References:

Bligh, E. G., & Dyer, W. J. (1959). A rapid method of total lipid extraction and

purification.Canadian journal of biochemistry and physiology, 37(8), 911-917.

Cambridge Isotope Laboratories, Inc. Metabolomics QC Kit For Untargeted/Targeted Mass

Spectrometry: User’s Manual. Tewksbury, MA: Author.

The Search for High Quality Data

Kelly Townsend, Elmhurst College

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Photo Cred: Ashley Shaw

The Approach: In my previous post, I mentioned the importance of sea turtles to ecosystems and ecotourism. While very important, the populations of these endangered animals are declining largely due to human impacts on our oceans. Headlines of sea turtles washing up on shore from such things as being strangled by plastic or boat strikes is no new occurrence. Since sea turtles are declining for reasons largely caused by us, so it is up to us to save these beloved animals. This study aims to investigate the stability of two important health indices, RNA and plasma protein in sea turtle blood, at different temperature treatments over time.  These indices are frequently used by researchers to answer health related questions. Therefore, my study will hopefully aid other researchers in determining if their samples are of the right quality to measure these indices.

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Collecting blood from a Loggerhead Sea Turtle (Caretta caretta) Photograph authorized by NMFS Section 10(A)(1)(a) permit 19621

For this project, whole blood was obtained from loggerhead sea turtles off the coast of South Carolin. The blood was collected in either Vacutainer blood collection tubes containing sodium heparin or PAXgene tubes. Sodium heparin tubes contain an anticoagulant and are typically used for blood collection. PAXgene tubes contain an RNA preservative; therefore, are best suited for RNA analysis. The sodium heparin tubes used for plasma were centrifuged on the boat to separate the blood components (i.e, plasma, white blood, and remaining cells) while the PAXgene tubes for RNA were left unspun. Once in the lab, the tubes were divided out into approximately 1.5ml aliquots in order to subject them to different treatments. Plasma was used for the plasma protein treatments while whole blood was used for the RNA treatments. Treatments in this study included 4⁰C for seven days, 20⁰C for three days, delayed freeze time, and never frozen. There were also treatments that lasted twenty-eight days consisting of storage in cryogenic conditions (< -150⁰C), -80⁰C, and -20⁰C (frost-free and non-frost-free freezers). Once the treatments end, the plasma will be analyzed for protein concentrations via plasma electrophoresis, and the whole blood will be analyzed for RNA quality via RNA isolation followed by a bioanalyser to obtain RNA integrity numbers (RINs).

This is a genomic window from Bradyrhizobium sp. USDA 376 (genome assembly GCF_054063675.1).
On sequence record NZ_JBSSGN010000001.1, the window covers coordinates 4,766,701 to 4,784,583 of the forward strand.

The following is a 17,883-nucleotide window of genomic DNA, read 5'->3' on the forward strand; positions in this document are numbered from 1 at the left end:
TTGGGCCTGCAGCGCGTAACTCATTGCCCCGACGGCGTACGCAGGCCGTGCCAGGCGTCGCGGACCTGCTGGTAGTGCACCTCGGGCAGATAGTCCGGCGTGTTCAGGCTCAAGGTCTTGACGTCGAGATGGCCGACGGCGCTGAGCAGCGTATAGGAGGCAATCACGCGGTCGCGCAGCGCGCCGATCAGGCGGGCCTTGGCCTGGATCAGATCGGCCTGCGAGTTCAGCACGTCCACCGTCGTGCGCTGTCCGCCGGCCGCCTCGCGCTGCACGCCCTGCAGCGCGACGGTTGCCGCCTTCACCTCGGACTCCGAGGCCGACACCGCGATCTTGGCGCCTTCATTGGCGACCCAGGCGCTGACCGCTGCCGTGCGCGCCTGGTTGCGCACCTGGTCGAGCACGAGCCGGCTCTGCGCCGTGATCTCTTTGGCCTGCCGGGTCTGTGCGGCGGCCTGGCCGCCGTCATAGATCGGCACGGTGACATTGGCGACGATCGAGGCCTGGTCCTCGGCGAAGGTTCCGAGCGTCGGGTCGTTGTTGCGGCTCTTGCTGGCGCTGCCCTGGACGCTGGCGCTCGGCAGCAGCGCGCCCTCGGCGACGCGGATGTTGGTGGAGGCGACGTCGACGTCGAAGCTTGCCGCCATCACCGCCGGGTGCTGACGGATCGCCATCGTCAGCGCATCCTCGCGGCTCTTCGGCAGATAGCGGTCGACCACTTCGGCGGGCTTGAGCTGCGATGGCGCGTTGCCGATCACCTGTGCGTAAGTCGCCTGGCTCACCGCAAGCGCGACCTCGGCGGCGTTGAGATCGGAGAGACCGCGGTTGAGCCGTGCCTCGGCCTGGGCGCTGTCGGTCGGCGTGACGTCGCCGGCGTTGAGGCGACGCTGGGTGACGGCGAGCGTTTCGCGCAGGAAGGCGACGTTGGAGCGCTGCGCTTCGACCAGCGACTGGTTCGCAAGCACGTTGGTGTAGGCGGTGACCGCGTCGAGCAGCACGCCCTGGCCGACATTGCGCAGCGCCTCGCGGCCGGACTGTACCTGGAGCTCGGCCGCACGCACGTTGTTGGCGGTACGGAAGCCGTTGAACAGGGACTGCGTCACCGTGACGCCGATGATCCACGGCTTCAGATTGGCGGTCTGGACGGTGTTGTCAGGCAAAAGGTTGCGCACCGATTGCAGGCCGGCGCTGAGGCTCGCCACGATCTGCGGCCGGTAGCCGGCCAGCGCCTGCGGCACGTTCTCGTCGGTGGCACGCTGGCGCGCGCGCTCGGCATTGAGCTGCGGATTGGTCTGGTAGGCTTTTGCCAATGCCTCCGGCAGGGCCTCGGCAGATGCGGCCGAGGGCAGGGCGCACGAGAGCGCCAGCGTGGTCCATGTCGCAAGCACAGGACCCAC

As a result of the study, I hope to determine the conditions at which plasma proteins and RNA are most stable and begin to lose stability in order to aid scientists with their research. By knowing these conditions, this will hopefully guide others in deciding how to store samples along with which ones are best suited for a variety of analyses. In order to help the sick and endangered sea turtles, the highest quality of research will be necessary which means high quality data. I hope this study will guide researchers to make that possible.

I would like to thank Dr. Jennifer Lynch, Jennifer Trevillian, and Jennifer Ness with the National Institute of Standards and Technology for being my supportive and awesome mentors. This project was made possible by the samples collected by Dr. Michael Arendt and the funding from the National Science Foundation (NSF DBI-1757899) supported by the Fort Johnson REU program.